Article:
“I’m going to quote Marisa Tomei in My Cousin Vinny,” said Ryne Raffaelle, a researcher at the U.S. Department of Energy’s prestigious National Renewable Energy Laboratory. “'It’s a bullshit question.'”
Raffaelle was responding to two questions posed by the moderator of the “Which Technology Will Emerge Dominant in the Market?” panel at Solar Power International 2010, the U.S.’s biggest yearly gathering of solar businesses.
Following a detailed presentation of the competing technologies and the scientific strengths and challenges of each, the panelists were asked to say which was most likely to be first to achieve unsubsidized grid parity and which would be dominant when solar is producing twenty percent of U.S. power.
Johanna P. Schmidtke of Lux Research was first to field the questions. She said it would only be possible to answer the grid parity question by first knowing where the solar was installed and what kind of installation it was. “Crystalline silicon,” she pointed out, “is relatively close to grid parity in some areas like parts of California” where the sun is abundant and retail electricity rates are high. “For large-scale applications, in the long term,” Schmidtke said, concentrating PV, though it has challenges like complexity of materials and overall system performance and has not been conclusively demonstrated, “does have some significant value, just not quite yet.”
Not exactly a ringing endorsement, is it?
“The technology not only needs to reach grid parity but also needs to be produced at scale,” said Simone M.P. Arizzi of DuPont Photovoltaic Solutions. “I see no reason why, certainly, crystalline silicon and also the thin film technologies and amorphous silicon should not be able to reach, in a reasonable amount of time, certainly less than a decade, grid parity at a large scale.”
It takes a scientist to predict that?
As to which will be dominant, Arizzi said, “The question of who’s going to be the number-one horse almost implies that all the other horses are going to somehow fall off.” A strength of the solar industry, he said, is the fact that contrary to what happens in many other industries, “whenever there is a technology barrier, the other can be the supply” and the barrier can be overcome because there are “so many technology options when one thinks about third-generation technologies” like multijunction cells, organic photovoltaics and quantum dots.
“It’s going to be really, really difficult to displace silicon,” Chris Constantine of Oerlikon Solar said. “It’s tough to not bet on silicon.” As for grid parity, Constantine pointed out, “it’s clearly regional, it’s clearly policy-driven, it’s clearly something that’s a lot more complex than an easy answer.” But, he said, “80 percent of everything being put up facing the sky is silicon.”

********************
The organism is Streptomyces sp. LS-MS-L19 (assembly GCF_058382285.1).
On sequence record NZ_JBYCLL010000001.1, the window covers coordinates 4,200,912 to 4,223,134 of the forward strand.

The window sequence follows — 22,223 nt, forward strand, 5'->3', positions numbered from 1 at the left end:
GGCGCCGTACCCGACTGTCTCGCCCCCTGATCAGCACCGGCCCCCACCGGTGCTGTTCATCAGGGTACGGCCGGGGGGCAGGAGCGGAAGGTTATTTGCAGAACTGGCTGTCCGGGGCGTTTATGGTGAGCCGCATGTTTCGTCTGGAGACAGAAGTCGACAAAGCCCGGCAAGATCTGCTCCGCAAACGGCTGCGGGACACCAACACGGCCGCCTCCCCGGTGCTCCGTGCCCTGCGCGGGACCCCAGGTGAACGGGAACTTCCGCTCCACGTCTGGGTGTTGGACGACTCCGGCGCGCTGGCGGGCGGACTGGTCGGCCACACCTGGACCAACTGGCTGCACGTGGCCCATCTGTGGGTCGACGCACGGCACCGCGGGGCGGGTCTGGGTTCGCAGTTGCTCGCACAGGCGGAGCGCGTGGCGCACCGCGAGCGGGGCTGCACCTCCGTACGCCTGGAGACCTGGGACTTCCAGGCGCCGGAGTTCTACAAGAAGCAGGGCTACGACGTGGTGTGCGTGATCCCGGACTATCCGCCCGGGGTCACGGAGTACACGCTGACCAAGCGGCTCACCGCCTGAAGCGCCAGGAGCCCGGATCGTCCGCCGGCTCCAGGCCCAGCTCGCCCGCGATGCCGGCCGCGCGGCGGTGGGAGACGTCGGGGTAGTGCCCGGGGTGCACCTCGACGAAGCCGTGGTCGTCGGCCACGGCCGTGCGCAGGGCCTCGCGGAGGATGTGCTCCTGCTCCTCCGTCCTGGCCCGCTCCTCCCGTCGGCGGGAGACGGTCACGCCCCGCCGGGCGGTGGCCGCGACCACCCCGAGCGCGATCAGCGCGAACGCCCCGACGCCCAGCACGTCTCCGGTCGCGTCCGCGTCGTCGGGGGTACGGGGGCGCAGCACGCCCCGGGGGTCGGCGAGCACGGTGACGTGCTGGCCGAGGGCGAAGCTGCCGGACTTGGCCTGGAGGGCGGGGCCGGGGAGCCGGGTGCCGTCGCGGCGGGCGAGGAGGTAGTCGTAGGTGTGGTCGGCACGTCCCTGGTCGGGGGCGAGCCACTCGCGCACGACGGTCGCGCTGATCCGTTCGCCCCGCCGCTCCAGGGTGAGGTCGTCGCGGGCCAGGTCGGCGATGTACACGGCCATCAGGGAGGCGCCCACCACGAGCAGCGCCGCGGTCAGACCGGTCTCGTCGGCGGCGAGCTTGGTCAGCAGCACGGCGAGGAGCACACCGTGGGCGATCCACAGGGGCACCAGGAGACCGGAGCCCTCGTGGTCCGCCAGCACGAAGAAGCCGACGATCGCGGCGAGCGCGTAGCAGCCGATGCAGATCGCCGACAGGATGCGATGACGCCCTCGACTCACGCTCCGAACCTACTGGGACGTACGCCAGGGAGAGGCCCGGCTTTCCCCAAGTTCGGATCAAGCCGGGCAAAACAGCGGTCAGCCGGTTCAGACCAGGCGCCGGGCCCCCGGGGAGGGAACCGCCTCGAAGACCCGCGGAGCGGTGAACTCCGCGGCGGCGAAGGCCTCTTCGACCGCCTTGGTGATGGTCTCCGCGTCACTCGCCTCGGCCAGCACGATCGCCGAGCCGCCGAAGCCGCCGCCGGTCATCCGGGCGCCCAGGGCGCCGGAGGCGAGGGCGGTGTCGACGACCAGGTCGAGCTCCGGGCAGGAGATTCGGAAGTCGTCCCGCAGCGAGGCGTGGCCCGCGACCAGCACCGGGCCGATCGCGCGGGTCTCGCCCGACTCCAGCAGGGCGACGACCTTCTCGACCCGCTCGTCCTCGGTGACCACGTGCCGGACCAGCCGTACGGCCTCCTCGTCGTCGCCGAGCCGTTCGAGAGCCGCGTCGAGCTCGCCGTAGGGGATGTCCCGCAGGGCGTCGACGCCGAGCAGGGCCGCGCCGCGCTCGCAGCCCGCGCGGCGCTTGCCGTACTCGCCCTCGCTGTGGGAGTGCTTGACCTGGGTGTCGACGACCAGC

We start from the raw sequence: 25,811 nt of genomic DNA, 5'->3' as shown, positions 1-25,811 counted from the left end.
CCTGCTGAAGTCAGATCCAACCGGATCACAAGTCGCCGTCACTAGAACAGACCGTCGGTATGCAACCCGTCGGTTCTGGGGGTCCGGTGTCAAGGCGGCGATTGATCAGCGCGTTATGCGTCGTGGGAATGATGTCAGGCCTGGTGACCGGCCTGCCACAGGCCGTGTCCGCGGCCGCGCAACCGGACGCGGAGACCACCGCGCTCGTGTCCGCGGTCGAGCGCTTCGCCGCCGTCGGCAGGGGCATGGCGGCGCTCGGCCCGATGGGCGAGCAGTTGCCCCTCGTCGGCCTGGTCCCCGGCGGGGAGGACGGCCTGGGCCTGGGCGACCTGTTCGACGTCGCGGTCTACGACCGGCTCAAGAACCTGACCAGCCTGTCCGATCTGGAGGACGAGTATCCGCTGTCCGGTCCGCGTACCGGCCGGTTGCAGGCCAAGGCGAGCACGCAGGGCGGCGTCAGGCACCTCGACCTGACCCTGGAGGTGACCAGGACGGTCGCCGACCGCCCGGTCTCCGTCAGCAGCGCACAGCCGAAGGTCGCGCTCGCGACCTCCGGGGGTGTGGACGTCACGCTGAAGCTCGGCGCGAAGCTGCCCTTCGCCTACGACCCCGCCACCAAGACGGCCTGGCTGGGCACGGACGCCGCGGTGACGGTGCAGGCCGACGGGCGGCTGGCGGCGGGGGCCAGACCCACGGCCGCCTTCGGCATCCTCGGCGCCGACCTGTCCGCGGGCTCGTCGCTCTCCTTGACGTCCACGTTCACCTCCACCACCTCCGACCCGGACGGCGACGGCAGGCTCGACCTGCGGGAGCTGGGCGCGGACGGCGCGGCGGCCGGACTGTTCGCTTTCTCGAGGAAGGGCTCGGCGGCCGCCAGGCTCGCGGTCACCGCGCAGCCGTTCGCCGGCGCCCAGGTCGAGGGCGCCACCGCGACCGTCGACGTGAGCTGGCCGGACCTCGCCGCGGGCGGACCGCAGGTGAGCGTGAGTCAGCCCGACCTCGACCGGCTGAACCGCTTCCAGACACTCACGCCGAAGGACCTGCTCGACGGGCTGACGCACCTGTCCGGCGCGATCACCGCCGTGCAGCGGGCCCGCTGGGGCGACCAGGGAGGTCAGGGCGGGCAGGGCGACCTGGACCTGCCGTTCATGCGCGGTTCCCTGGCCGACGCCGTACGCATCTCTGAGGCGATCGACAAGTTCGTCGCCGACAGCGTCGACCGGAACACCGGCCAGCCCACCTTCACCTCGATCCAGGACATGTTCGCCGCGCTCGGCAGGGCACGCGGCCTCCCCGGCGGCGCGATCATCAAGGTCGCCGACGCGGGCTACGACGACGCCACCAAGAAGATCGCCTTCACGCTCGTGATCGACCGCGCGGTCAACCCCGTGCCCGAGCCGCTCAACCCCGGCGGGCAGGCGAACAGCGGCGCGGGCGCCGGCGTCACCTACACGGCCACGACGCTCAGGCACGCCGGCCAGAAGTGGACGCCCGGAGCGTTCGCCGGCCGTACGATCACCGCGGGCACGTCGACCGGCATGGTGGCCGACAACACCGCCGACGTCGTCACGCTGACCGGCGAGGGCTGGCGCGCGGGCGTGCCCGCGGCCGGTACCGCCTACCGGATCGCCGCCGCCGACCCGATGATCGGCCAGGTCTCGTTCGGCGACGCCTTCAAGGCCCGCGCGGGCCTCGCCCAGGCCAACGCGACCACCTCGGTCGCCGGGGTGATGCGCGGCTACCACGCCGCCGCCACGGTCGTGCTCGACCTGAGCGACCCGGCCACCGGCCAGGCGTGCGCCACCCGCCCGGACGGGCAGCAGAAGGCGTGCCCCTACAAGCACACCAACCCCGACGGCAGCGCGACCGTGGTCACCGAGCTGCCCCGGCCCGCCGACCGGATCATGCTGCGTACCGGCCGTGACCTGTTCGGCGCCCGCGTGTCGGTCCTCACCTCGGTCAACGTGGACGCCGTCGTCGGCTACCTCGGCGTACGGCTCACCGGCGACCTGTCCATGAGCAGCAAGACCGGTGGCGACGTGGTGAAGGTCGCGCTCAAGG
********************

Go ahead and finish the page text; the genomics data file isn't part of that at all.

As to the future, Constantine said, “we’ve got two different PV systems. There’s the crystalline silicon,” he went on, “and clearly, that system has come a long way. There’s also the thin film approach. Put in there what you want, whether it’s CdTe, whether it’s CIGS, whether it’s amorphous silicon or microcrystalline silicon.” But, he said, these materials may well come together. “And you know what? They really do, based on the science, at least, go together rather nicely.”
In other words, like Arizzi, Constantine says the answer is 'all of the above.'
That’s when Raffaelle chimed in with the Marisa Tomei answer. There are many places, he said, “where PV is already below grid parity. And there are places where it’s CPV and there are places where it’s silicon and there are places where it’s thin film. And some places, all three of them can do it. [The question] also assumes that 'grid parity' means something. You’re assuming that the coal industry isn’t subsidized. That the nuclear industry isn’t subsidized.”
Raffaelle then turned to the question of which technology will emerge. “To sit here today and say what will the technology be when we hit twenty percent of penetration -- it’s not going to be what we’re looking at right now, it’s going to evolve.”
He obviously doesn’t know, either.
Jim Armour of Spectrolab brought the discussion to a close by going back to the panel’s most consistent theme. “The sun is a diffuse resource and it’s not a uniform resource,” he said. “To think that one size is going to fit all, from a PV standpoint, is just ridiculous.” He went on: “CPV works in certain areas very well. It’s more than cost-competitive, it’s cost efficient. And in other areas, it absolutely does not work at all. And there are thin films that work very well in those areas. In fact, there are places where the best way to use the solar resource is to put up a windmill.”
Didn’t see that one coming.